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Vitamin D receptor rs7975232, rs731236 and rs1544410 single nucleotide polymorphisms, and 25-hydroxyvitamin D levels in Egyptian children with type 1 diabetes mellitus: effect of vitamin D co-therapy

Authors Ahmed AEA, Sakhr HM, Hassan MH, El-Amir MI, Ameen HH

Received 3 March 2019

Accepted for publication 4 April 2019

Published 14 May 2019 Volume 2019:12 Pages 703—716

DOI https://doi.org/10.2147/DMSO.S201525

Checked for plagiarism Yes

Review by Single-blind

Peer reviewers approved by Dr Cristina Weinberg

Peer reviewer comments 2

Editor who approved publication: Professor Ming-Hui Zou


Video abstract presented by Ahmed El-Abd Ahmed.

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Ahmed El-Abd Ahmed,1 Hala M Sakhr,1 Mohammed H Hassan,2 Mostafa I El-Amir,3 Hesham H Ameen4

1Department of Pediatrics, Faculty of Medicine, South Valley University, Qena, Egypt; 2Department of Medical Biochemistry, Faculty of Medicine, South Valley University, Qena, Egypt; 3Department of Medical Microbiology and Immunology, Faculty of Medicine, South Valley University, Qena, Egypt; 4Department of Clinical Pathology, Faculty of Medicine, Al-Azhar University (Assiut Branch), Assiut, Egypt

Purpose: We aimed to examine the possible association role of vitamin D and vitamin D receptor (VDR) single nucleotide polymorphisms (SNPs) in type 1 diabetes mellitus (T1DM) development, glycemic control and complications among a cohort of Egyptian children.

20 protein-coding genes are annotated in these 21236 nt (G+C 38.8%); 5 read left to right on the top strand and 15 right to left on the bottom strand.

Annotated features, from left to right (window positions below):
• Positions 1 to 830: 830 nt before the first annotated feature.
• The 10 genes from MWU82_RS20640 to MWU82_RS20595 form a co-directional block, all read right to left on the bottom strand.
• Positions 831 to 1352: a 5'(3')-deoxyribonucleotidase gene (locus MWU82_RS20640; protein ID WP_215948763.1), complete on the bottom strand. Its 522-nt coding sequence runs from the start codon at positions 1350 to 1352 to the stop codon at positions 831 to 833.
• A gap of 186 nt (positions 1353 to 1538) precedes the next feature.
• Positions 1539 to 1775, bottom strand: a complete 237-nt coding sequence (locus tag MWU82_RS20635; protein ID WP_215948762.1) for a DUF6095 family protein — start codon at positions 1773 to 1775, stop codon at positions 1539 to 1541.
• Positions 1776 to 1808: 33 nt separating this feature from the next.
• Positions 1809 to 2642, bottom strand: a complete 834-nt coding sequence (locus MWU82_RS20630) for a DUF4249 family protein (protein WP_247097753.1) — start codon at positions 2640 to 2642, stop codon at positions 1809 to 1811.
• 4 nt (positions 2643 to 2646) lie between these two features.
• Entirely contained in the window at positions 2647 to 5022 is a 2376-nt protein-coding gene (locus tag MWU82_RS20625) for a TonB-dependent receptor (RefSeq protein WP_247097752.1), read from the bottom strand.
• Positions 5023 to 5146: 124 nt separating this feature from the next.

Subjects and methods: A prospective case-control study has been conducted on 50 Egyptian children with T1DM who were comparable with 50 controls. Vitamin D and HbA1c were measured. VDR-SNPs [ApaI (rs7975232), TaqI (rs731236) and BsmI (rs1544410)] detection was done by polymerase chain reaction through restriction fragment length polymorphism (PCR-RFLP) technique. Vitamin D supplements were given to the included T1DM children with low vitamin D and reassessments of both HbA1c% and 25(OH)D serum levels were performed in those children three months later.
Results: Eighty percent of the included diabetic patients have poor glycemic control. Vitamin D was deficient in 68% and insufficient in 16% of diabetic patients. Significant improvements in both vitamin D and glycemic status among T1DM children, who have low vitamin D and received vitamin D supplementations. There were significantly negative correlations between serum levels of vitamin D with both HbA1c % (r= –0.358, P˂0.05) and daily insulin dose (r=−0.473, P˂0.05). Compared with controls, T1DM children presented more commonly with ApaI a allele (OR: 2.87; 95%CI: 1.39–5.91, P˂0.05) and BsmI b allele (OR: 4.38; 95%CI: 2.30–8.33, P˂0.05). TaqI t allele wasn’t significantly differing among patients and controls (P˃0.05). Aa+aa and Bb+bb genotypes were significantly higher among T1DM vs the controls (OR: 3.08;, 95%CI: 1.33–7.15, P˂0.05 and OR: 9.33; 95%CI: 3.61–24.17, P˂0.05respectively).
Conclusion: ApaI and BsmI were associated with risk of T1DM development among Egyptian children. Low vitamin D status was frequently occurring among T1DM with significant improvement in the glycemic control of such children when adding vitamin D supplements to the standard insulin therapy.

Keywords: vitamin D receptor single nucleotide polymorphisms, genomic DNA, vitamin D, type 1 diabetes mellitus, Egyptian children, vitamin D therapy

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